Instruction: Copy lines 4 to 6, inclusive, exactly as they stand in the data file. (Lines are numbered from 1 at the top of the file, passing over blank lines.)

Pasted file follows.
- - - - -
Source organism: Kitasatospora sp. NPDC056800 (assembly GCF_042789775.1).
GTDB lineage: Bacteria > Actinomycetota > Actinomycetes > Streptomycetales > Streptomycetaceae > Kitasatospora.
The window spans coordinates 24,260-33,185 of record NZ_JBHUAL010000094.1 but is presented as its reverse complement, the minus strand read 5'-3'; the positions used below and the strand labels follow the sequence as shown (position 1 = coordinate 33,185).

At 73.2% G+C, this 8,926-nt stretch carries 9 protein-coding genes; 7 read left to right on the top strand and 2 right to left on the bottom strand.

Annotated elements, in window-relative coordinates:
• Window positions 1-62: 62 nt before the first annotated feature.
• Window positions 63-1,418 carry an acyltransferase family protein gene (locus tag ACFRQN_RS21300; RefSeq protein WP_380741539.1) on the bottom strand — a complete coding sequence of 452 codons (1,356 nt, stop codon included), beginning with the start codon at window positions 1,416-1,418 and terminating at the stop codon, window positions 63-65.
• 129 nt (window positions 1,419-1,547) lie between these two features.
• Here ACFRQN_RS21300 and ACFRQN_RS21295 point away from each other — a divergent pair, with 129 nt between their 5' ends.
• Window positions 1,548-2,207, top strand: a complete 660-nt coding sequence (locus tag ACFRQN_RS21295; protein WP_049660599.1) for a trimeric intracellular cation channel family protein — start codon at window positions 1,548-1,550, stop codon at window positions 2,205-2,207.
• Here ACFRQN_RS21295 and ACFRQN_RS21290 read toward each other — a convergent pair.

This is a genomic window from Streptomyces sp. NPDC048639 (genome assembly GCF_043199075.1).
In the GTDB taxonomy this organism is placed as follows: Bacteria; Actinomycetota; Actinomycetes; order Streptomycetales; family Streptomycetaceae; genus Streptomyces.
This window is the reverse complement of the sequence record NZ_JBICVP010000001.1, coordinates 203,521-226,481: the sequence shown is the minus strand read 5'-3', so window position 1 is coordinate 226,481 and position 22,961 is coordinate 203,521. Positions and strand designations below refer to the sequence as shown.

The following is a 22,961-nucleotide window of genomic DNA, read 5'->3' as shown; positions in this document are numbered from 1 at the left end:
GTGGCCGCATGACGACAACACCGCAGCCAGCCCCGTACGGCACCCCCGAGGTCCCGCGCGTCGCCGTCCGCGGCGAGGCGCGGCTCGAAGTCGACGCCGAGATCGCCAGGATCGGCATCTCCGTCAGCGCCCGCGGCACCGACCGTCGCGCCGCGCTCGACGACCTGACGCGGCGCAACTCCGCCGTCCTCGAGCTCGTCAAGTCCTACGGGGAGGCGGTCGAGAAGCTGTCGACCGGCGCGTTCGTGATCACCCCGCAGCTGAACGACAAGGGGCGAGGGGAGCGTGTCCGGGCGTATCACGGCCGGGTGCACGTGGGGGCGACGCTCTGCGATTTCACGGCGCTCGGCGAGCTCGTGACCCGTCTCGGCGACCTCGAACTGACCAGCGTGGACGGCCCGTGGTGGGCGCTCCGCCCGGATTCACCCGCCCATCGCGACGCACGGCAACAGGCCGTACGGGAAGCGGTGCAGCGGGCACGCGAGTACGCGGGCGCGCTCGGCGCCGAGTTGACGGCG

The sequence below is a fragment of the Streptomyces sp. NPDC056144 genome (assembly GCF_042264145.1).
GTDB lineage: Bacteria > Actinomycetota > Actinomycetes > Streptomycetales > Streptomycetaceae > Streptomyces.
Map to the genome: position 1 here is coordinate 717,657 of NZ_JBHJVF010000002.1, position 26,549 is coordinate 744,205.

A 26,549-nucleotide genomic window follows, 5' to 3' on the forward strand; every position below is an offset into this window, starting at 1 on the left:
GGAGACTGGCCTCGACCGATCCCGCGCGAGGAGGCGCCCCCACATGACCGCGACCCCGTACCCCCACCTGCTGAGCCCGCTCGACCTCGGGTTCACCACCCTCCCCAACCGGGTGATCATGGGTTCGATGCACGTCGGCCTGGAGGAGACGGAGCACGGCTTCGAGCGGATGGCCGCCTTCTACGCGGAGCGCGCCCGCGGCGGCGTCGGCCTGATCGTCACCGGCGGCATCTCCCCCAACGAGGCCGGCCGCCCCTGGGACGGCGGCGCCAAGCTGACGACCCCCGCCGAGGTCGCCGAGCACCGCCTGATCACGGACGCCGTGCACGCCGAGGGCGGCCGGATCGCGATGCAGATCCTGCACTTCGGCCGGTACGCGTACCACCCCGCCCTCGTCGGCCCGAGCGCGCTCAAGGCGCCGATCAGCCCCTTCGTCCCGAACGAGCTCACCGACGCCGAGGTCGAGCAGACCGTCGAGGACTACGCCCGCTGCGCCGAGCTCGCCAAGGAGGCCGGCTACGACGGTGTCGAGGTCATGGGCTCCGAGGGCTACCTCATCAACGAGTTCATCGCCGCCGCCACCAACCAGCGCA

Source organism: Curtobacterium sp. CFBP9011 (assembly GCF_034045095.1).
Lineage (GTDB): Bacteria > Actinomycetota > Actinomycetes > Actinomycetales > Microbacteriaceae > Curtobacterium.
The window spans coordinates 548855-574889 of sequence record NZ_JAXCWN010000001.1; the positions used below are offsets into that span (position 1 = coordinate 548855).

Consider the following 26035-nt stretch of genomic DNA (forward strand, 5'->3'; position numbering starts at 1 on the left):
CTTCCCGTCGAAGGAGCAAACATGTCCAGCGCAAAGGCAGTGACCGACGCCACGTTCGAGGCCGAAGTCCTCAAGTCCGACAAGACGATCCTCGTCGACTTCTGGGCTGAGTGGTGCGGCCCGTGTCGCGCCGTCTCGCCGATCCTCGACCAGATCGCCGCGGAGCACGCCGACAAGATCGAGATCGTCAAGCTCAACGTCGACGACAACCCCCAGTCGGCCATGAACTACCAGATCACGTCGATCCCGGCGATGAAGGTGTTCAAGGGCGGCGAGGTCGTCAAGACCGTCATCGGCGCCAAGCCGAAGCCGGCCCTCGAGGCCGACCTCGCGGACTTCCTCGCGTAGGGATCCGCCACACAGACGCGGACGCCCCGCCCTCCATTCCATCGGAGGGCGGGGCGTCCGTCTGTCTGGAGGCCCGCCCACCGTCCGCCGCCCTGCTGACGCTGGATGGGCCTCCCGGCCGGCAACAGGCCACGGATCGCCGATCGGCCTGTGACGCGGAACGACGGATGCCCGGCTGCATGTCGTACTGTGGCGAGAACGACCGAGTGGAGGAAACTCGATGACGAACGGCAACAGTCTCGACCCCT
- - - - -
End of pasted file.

At 73.2% G+C, this 8,926-nt stretch carries 9 protein-coding genes; 7 read left to right on the top strand and 2 right to left on the bottom strand.

Annotated elements, in window-relative coordinates:
• Window positions 1-62: 62 nt before the first annotated feature.